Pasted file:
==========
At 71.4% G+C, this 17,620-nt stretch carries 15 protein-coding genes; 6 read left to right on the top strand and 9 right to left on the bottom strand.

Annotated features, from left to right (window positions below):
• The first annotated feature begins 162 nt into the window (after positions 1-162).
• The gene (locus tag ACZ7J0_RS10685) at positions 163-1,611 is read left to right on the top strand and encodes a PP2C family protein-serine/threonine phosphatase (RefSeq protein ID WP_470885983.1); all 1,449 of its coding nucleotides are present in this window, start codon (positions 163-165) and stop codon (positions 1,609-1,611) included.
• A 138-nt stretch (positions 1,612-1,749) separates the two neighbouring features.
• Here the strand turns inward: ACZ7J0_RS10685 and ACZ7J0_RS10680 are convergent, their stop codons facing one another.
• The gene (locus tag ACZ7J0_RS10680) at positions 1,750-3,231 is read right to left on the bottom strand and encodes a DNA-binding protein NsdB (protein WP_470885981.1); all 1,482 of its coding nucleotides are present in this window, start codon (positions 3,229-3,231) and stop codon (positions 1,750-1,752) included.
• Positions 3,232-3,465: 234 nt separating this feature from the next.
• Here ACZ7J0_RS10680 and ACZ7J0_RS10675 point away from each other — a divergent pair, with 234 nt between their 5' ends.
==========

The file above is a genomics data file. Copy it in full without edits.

At 71.4% G+C, this 17,620-nt stretch carries 15 protein-coding genes; 6 read left to right on the top strand and 9 right to left on the bottom strand.

Annotated features, from left to right (window positions below):
• The first annotated feature begins 162 nt into the window (after positions 1-162).
• The gene (locus tag ACZ7J0_RS10685) at positions 163-1,611 is read left to right on the top strand and encodes a PP2C family protein-serine/threonine phosphatase (RefSeq protein ID WP_470885983.1); all 1,449 of its coding nucleotides are present in this window, start codon (positions 163-165) and stop codon (positions 1,609-1,611) included.
• A 138-nt stretch (positions 1,612-1,749) separates the two neighbouring features.
• Here the strand turns inward: ACZ7J0_RS10685 and ACZ7J0_RS10680 are convergent, their stop codons facing one another.
• The gene (locus tag ACZ7J0_RS10680) at positions 1,750-3,231 is read right to left on the bottom strand and encodes a DNA-binding protein NsdB (protein WP_470885981.1); all 1,482 of its coding nucleotides are present in this window, start codon (positions 3,229-3,231) and stop codon (positions 1,750-1,752) included.
• Positions 3,232-3,465: 234 nt separating this feature from the next.
• Here ACZ7J0_RS10680 and ACZ7J0_RS10675 point away from each other — a divergent pair, with 234 nt between their 5' ends.